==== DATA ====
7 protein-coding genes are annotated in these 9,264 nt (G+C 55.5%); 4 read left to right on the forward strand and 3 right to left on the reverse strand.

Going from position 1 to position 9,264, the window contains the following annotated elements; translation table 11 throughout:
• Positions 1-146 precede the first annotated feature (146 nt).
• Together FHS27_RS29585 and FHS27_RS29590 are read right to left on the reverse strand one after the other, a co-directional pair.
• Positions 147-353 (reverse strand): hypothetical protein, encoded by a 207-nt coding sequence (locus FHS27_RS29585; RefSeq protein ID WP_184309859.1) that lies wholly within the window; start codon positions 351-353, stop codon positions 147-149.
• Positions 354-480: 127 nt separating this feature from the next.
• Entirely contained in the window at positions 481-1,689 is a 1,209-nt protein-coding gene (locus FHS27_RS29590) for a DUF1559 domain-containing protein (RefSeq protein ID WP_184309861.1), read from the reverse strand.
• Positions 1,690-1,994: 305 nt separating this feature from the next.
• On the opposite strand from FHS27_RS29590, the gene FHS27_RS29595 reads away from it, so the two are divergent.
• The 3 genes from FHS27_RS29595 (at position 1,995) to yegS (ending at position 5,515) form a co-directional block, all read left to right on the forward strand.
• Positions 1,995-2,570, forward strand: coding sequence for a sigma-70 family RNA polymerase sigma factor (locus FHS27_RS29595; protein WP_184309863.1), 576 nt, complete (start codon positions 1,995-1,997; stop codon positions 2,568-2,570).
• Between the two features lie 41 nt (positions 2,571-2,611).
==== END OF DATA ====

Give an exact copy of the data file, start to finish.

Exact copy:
7 protein-coding genes are annotated in these 9,264 nt (G+C 55.5%); 4 read left to right on the forward strand and 3 right to left on the reverse strand.

Going from position 1 to position 9,264, the window contains the following annotated elements; translation table 11 throughout:
• Positions 1-146 precede the first annotated feature (146 nt).
• Together FHS27_RS29585 and FHS27_RS29590 are read right to left on the reverse strand one after the other, a co-directional pair.
• Positions 147-353 (reverse strand): hypothetical protein, encoded by a 207-nt coding sequence (locus FHS27_RS29585; RefSeq protein ID WP_184309859.1) that lies wholly within the window; start codon positions 351-353, stop codon positions 147-149.
• Positions 354-480: 127 nt separating this feature from the next.
• Entirely contained in the window at positions 481-1,689 is a 1,209-nt protein-coding gene (locus FHS27_RS29590) for a DUF1559 domain-containing protein (RefSeq protein ID WP_184309861.1), read from the reverse strand.
• Positions 1,690-1,994: 305 nt separating this feature from the next.
• On the opposite strand from FHS27_RS29590, the gene FHS27_RS29595 reads away from it, so the two are divergent.
• The 3 genes from FHS27_RS29595 (at position 1,995) to yegS (ending at position 5,515) form a co-directional block, all read left to right on the forward strand.
• Positions 1,995-2,570, forward strand: coding sequence for a sigma-70 family RNA polymerase sigma factor (locus FHS27_RS29595; protein WP_184309863.1), 576 nt, complete (start codon positions 1,995-1,997; stop codon positions 2,568-2,570).
• Between the two features lie 41 nt (positions 2,571-2,611).